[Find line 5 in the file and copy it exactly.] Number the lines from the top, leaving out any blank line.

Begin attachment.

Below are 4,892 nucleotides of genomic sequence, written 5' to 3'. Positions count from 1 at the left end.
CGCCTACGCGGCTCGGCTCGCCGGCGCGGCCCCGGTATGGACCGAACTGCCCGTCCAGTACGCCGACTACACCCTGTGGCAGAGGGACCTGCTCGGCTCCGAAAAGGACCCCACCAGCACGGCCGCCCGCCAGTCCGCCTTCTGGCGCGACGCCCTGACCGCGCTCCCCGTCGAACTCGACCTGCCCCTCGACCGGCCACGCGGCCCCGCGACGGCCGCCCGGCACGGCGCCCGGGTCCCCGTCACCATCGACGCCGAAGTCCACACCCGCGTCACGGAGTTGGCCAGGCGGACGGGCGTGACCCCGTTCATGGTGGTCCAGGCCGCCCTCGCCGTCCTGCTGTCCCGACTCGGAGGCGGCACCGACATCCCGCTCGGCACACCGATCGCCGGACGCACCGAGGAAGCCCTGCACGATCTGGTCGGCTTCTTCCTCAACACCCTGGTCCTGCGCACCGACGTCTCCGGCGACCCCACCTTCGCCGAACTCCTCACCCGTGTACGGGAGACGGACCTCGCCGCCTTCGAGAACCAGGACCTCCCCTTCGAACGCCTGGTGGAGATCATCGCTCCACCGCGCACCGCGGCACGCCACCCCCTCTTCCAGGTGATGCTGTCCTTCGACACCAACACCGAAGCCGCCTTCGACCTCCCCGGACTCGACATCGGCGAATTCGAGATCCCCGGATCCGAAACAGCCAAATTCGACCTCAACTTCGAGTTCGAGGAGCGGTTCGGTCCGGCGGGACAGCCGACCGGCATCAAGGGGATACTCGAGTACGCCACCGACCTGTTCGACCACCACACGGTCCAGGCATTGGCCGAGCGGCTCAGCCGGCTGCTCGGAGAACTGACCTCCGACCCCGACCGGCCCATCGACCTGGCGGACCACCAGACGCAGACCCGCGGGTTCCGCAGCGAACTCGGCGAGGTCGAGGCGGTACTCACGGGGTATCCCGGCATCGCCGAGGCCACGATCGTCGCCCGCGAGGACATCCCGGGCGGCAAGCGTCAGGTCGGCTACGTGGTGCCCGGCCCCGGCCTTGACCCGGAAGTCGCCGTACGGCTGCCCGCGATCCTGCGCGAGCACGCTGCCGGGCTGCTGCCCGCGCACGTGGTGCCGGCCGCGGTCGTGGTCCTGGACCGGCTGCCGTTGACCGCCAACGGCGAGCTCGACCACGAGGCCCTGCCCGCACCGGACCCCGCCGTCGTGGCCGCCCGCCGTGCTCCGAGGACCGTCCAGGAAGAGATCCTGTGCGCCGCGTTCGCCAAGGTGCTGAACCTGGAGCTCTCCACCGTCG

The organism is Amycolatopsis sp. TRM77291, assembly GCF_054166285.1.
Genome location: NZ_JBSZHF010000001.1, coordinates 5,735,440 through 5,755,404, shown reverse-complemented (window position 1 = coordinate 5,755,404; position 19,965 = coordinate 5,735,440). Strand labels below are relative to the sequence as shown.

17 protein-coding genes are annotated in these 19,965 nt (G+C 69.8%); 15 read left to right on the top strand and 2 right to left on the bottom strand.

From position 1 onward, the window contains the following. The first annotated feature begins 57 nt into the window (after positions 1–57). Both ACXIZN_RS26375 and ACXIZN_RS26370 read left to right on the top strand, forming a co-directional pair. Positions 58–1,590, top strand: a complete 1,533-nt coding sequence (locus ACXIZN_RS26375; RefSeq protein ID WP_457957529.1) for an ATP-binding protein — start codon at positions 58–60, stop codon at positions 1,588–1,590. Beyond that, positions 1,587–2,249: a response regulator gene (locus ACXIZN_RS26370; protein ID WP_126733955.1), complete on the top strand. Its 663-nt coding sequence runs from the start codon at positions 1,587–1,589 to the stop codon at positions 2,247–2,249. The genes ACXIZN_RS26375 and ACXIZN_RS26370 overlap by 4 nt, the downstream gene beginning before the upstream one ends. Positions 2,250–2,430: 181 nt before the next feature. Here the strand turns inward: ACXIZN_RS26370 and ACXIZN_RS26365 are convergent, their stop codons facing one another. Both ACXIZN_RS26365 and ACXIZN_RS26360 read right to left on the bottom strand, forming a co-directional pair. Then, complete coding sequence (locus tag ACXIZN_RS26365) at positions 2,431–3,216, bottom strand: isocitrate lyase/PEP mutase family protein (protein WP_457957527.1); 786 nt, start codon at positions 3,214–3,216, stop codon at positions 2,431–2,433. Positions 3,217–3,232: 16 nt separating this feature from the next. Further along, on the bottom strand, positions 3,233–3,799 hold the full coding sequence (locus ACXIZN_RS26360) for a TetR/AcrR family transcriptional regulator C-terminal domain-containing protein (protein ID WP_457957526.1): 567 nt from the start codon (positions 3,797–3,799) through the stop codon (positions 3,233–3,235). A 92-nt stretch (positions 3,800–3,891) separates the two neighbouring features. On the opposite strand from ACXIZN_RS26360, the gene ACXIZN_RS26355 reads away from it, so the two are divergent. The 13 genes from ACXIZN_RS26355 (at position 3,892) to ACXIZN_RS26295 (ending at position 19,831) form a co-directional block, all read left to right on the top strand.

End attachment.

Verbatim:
17 protein-coding genes are annotated in these 19,965 nt (G+C 69.8%); 15 read left to right on the top strand and 2 right to left on the bottom strand.